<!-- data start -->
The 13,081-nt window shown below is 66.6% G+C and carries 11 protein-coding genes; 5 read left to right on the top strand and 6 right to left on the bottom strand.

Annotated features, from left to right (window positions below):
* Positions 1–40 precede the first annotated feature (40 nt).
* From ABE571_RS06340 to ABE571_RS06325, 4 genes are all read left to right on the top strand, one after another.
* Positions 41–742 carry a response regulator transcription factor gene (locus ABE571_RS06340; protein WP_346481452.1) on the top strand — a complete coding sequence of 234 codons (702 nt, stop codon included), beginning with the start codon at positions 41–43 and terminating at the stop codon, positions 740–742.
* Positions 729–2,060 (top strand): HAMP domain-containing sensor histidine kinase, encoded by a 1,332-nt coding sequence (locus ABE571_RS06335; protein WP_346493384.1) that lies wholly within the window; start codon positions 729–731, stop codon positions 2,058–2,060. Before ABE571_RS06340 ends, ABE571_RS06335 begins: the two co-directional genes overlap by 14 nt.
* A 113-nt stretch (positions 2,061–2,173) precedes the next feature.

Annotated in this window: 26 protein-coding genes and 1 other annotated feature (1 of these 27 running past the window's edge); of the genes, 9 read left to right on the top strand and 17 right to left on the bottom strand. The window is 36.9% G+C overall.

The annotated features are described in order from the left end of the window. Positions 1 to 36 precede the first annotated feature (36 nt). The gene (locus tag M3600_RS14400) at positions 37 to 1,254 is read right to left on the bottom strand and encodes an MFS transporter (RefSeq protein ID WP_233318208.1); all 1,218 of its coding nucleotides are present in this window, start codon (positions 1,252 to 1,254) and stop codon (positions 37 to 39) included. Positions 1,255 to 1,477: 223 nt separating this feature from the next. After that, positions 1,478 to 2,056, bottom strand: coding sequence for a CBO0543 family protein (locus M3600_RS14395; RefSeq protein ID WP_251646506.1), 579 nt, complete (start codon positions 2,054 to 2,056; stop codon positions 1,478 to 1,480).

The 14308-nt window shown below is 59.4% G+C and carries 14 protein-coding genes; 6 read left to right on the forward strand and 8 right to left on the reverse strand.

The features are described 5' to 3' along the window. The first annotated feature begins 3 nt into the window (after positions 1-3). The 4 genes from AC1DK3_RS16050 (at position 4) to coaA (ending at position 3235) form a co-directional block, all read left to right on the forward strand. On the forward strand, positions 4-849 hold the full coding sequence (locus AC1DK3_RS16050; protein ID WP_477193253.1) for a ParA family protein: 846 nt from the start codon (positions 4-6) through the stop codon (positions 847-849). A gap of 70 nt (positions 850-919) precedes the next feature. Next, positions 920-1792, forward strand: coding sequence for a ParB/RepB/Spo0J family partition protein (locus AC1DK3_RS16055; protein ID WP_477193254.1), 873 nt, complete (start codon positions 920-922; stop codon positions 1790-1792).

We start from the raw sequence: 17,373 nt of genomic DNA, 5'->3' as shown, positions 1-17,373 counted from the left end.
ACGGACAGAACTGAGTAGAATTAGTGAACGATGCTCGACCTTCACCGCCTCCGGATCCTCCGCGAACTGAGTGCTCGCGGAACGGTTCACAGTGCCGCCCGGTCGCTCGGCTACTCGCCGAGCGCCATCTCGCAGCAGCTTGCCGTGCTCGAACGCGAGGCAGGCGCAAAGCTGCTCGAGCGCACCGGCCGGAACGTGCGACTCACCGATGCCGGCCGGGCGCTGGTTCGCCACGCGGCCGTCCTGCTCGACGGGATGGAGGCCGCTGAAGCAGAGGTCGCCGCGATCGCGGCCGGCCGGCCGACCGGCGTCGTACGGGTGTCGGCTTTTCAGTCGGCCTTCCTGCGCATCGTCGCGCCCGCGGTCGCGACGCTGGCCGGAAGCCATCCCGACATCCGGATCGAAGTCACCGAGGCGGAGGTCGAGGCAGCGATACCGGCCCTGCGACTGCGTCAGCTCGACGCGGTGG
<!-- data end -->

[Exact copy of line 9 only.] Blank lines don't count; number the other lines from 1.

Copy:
The annotated features are described in order from the left end of the window. Positions 1 to 36 precede the first annotated feature (36 nt). The gene (locus tag M3600_RS14400) at positions 37 to 1,254 is read right to left on the bottom strand and encodes an MFS transporter (RefSeq protein ID WP_233318208.1); all 1,218 of its coding nucleotides are present in this window, start codon (positions 1,252 to 1,254) and stop codon (positions 37 to 39) included. Positions 1,255 to 1,477: 223 nt separating this feature from the next. After that, positions 1,478 to 2,056, bottom strand: coding sequence for a CBO0543 family protein (locus M3600_RS14395; RefSeq protein ID WP_251646506.1), 579 nt, complete (start codon positions 2,054 to 2,056; stop codon positions 1,478 to 1,480).